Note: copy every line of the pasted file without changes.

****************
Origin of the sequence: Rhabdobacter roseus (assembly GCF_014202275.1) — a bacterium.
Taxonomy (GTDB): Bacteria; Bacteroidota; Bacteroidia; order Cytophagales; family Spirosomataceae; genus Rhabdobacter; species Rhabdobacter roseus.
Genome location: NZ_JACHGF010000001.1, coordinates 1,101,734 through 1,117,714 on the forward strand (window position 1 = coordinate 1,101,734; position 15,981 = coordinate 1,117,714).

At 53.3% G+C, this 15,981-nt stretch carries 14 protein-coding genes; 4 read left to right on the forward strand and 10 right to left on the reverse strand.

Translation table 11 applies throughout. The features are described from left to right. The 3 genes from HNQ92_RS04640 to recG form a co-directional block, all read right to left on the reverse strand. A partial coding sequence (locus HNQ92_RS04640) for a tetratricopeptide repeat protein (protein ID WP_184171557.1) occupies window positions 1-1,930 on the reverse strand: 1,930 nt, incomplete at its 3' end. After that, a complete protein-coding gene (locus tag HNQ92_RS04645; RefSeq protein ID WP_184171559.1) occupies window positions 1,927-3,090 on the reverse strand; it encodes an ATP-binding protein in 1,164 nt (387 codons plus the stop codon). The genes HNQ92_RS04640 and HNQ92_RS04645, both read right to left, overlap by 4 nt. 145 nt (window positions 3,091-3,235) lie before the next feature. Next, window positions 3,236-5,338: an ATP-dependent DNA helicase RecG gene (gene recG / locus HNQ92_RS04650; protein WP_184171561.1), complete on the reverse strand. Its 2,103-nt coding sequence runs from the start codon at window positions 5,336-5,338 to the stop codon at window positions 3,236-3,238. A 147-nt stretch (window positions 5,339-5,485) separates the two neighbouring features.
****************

Origin of the sequence: Rhabdobacter roseus (assembly GCF_014202275.1) — a bacterium.
Taxonomy (GTDB): Bacteria; Bacteroidota; Bacteroidia; order Cytophagales; family Spirosomataceae; genus Rhabdobacter; species Rhabdobacter roseus.
Genome location: NZ_JACHGF010000001.1, coordinates 1,101,734 through 1,117,714 on the forward strand (window position 1 = coordinate 1,101,734; position 15,981 = coordinate 1,117,714).

At 53.3% G+C, this 15,981-nt stretch carries 14 protein-coding genes; 4 read left to right on the forward strand and 10 right to left on the reverse strand.

Translation table 11 applies throughout. The features are described from left to right. The 3 genes from HNQ92_RS04640 to recG form a co-directional block, all read right to left on the reverse strand. A partial coding sequence (locus HNQ92_RS04640) for a tetratricopeptide repeat protein (protein ID WP_184171557.1) occupies window positions 1-1,930 on the reverse strand: 1,930 nt, incomplete at its 3' end. After that, a complete protein-coding gene (locus tag HNQ92_RS04645; RefSeq protein ID WP_184171559.1) occupies window positions 1,927-3,090 on the reverse strand; it encodes an ATP-binding protein in 1,164 nt (387 codons plus the stop codon). The genes HNQ92_RS04640 and HNQ92_RS04645, both read right to left, overlap by 4 nt. 145 nt (window positions 3,091-3,235) lie before the next feature. Next, window positions 3,236-5,338: an ATP-dependent DNA helicase RecG gene (gene recG / locus HNQ92_RS04650; protein WP_184171561.1), complete on the reverse strand. Its 2,103-nt coding sequence runs from the start codon at window positions 5,336-5,338 to the stop codon at window positions 3,236-3,238. A 147-nt stretch (window positions 5,339-5,485) separates the two neighbouring features.